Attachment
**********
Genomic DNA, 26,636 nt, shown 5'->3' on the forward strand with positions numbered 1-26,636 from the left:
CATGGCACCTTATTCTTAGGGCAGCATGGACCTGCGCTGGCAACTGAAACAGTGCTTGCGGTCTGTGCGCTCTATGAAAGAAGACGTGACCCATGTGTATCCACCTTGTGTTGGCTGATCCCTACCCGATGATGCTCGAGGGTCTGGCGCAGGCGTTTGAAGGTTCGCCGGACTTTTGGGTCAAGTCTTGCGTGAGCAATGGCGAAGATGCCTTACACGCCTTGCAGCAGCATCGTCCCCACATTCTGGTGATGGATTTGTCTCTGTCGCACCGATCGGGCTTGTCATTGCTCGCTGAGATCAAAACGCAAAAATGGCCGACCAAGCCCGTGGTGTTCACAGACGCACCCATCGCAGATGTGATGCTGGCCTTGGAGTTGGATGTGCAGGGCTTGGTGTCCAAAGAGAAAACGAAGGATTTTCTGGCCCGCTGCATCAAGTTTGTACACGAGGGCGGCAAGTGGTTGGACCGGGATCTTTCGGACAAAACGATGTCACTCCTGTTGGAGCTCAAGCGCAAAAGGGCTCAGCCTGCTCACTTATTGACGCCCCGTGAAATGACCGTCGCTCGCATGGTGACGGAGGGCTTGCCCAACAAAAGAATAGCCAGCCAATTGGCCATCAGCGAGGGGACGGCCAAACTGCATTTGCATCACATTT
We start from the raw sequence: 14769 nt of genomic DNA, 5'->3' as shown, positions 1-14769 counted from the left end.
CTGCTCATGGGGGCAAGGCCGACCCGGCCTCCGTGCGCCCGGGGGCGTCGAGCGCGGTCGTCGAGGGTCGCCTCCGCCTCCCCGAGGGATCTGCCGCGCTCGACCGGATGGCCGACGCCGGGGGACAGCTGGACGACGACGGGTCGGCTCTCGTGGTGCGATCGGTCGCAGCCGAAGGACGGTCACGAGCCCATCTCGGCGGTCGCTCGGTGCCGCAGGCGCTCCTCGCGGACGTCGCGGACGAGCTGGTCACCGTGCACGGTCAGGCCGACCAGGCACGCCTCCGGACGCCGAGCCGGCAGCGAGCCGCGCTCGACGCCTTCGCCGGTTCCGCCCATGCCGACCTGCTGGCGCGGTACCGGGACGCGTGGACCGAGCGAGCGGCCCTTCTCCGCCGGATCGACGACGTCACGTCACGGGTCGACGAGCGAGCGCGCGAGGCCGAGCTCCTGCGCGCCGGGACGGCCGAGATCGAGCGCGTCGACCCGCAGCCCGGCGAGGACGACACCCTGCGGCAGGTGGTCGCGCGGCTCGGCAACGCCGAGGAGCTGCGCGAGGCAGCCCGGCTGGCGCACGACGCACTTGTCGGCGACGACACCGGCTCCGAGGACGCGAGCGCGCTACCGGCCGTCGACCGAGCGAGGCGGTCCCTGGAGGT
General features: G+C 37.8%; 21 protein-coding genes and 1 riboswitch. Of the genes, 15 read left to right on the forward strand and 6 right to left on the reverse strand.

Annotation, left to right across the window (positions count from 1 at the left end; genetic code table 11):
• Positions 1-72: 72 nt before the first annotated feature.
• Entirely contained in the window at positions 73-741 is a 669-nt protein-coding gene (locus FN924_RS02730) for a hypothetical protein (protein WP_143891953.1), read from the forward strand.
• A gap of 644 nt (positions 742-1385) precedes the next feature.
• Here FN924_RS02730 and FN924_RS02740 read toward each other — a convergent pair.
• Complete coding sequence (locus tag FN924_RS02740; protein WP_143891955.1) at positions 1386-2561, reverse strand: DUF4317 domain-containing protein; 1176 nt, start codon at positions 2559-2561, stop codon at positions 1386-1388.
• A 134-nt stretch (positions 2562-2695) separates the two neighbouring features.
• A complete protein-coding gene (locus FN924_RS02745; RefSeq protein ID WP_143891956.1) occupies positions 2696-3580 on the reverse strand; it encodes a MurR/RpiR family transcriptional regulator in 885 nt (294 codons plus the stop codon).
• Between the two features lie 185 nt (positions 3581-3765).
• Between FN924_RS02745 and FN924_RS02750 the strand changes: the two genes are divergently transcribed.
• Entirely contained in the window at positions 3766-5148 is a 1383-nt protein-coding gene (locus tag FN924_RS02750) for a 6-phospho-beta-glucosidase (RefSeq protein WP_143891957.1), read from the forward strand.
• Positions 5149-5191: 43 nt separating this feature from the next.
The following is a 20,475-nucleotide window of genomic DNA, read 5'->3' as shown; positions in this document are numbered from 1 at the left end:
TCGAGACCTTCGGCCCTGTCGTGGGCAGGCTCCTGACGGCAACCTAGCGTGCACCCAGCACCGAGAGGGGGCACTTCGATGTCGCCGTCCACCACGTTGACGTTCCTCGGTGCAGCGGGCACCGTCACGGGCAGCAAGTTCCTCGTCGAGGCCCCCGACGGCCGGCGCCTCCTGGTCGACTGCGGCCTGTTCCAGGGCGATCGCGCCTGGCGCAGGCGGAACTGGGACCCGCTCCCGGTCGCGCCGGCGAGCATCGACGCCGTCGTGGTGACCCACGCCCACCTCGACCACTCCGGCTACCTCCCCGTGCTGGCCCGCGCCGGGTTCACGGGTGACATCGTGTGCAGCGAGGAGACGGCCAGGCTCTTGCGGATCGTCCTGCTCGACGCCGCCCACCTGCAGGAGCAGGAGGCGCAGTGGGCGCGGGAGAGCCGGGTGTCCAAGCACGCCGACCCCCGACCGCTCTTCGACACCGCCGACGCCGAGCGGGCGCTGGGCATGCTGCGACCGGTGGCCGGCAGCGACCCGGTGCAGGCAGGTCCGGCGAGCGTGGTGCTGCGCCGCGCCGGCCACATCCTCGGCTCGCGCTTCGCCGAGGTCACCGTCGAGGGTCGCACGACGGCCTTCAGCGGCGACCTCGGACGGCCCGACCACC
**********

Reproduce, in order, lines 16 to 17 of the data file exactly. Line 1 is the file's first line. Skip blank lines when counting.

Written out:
• Entirely contained in the window at positions 3766-5148 is a 1383-nt protein-coding gene (locus tag FN924_RS02750) for a 6-phospho-beta-glucosidase (RefSeq protein WP_143891957.1), read from the forward strand.
• Positions 5149-5191: 43 nt separating this feature from the next.